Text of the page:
The next big bogus health scare


BURNABY, B.C. (CUP) — There is a fantastic scene in the classic 1964 film Dr. Strangelove where General Jack D. Ripper outlines his belief that the communists intend to pollute the “precious bodily fluids” of the citizens of the United States.

Ripper’s paranoia was born out of the Cold War, but continues today in many forms.

Earlier this month, a local B.C. politician hosted a public forum on “the effects of wi-fi and cell phone towers." Meanwhile, in Calgary, councillors have voted to remove fluoride from their water after 20 years.

Fear of the unknown is understandably strong, and when the health of your immediate family is potentially at risk, emotions can get understandably heated. But after thousands of years of progress from our stone-age roots, we no longer have to fear the darkness.

Astronomer and skeptic Carl Sagan said that science is akin to a candle in the dark, and so it behooves us to approach these discussions rationally and calmly, balancing the evidence and weighing the risks.

The fight over water fluoridation has been going on for a long time, and was a part of the fear that Ripper had in Dr. Strangelove, believing the chemical was used as a form of mind control.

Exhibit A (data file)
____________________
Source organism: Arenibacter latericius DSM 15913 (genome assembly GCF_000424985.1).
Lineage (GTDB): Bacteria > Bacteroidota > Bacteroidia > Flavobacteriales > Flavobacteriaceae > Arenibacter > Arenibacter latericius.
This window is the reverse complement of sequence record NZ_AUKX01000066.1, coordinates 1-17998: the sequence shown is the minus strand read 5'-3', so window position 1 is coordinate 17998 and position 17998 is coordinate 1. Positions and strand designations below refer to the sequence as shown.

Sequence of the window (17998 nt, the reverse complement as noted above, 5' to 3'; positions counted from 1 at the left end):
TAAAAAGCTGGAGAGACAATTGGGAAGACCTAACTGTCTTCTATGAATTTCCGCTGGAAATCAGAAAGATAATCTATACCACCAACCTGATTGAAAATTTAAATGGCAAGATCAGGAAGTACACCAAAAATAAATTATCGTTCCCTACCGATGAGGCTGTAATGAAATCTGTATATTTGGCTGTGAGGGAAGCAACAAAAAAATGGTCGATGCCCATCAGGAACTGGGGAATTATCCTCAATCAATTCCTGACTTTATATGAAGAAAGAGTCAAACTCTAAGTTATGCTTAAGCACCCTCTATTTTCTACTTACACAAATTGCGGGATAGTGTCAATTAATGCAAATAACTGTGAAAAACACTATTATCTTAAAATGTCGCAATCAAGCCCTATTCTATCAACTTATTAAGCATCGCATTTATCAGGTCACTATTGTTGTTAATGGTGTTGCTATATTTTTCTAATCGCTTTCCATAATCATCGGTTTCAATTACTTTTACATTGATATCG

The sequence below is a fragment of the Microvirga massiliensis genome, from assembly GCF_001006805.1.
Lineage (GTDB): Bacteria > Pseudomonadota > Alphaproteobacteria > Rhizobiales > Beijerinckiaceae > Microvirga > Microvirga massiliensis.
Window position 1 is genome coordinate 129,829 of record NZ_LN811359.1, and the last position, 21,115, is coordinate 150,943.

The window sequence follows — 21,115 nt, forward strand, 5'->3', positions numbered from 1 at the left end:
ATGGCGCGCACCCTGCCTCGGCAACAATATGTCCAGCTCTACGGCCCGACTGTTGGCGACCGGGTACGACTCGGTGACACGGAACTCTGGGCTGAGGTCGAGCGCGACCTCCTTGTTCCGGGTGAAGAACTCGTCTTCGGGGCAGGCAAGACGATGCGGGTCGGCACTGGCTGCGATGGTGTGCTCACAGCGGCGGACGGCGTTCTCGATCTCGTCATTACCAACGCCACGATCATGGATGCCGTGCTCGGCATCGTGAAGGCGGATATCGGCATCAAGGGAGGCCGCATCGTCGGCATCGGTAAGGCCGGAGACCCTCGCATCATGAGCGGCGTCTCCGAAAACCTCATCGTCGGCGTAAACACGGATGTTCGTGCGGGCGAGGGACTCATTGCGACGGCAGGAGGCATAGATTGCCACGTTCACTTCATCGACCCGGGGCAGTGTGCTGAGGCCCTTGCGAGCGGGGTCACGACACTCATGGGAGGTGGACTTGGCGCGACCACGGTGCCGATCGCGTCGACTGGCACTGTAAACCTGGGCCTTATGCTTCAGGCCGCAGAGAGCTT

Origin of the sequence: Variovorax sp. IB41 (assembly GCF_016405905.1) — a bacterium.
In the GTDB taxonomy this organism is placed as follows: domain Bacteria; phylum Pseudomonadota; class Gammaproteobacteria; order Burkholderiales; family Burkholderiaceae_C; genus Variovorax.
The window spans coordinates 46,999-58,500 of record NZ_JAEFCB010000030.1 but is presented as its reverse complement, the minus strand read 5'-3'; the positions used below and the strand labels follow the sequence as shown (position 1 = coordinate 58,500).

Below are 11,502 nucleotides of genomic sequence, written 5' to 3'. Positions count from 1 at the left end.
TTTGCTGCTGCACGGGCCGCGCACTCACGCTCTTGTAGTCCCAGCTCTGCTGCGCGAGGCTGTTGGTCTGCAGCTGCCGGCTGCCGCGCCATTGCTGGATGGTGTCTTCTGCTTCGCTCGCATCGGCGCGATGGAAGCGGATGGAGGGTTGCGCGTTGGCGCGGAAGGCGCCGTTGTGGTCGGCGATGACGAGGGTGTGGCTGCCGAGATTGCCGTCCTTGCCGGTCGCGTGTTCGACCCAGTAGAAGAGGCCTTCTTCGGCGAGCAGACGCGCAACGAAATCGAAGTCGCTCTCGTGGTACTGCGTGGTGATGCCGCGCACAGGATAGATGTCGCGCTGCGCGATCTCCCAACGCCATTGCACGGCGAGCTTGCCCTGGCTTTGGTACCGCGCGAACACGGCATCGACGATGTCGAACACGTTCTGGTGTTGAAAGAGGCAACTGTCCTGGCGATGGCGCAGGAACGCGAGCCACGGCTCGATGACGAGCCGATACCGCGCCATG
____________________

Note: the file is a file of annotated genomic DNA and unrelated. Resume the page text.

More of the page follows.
The truth is far less exciting, however, as fluoride is a naturally occurring mineral in all municipal water supplies, to varying strength.

More is often added to achieve optimum levels to prevent tooth decay, which as a child who grew up on un-fluoridated well water and did not brush enough, I can only wish I had access to. The evidence is very strong for the benefits of fluoridation, with Health Canada, the World Health Organization and most dental associations supporting controlled fluoridation.

European countries that eschew water fluoridation are often used as an argument against the additive; however, many of those countries add fluoride to milk, bread, or other staples, to ensure the strength of their nation’s teeth.

Meanwhile, as newer technologies begin to permeate our increasingly connected world, technophobia or neo-Luddism is spreading. Many people have begun to believe they have electro-hyper-sensitivity, and suffer from migraines and other generic ill health effects when in the presence of strong electromagnetic sources.

Unfortunately for them, no reputable study has yet confirmed the existence of this condition, and a growing body of well-researched literature continues to support the safety of current wi-fi and cellular telephone technologies. The few studies that show the smallest of effects mostly suffer from irreproducibility or lack of blinding, where either the researcher or, in some cases, the subjects, know the conditions of the experiment.

Many dangerous substances do exist in the modern world, including carcinogenic plastics, terminator crops and chlorofluorocarbons, yet there is little reason to suspect vast conspiracies of government and industry.

Ian Bushfield
The Peak (Simon Fraser University)

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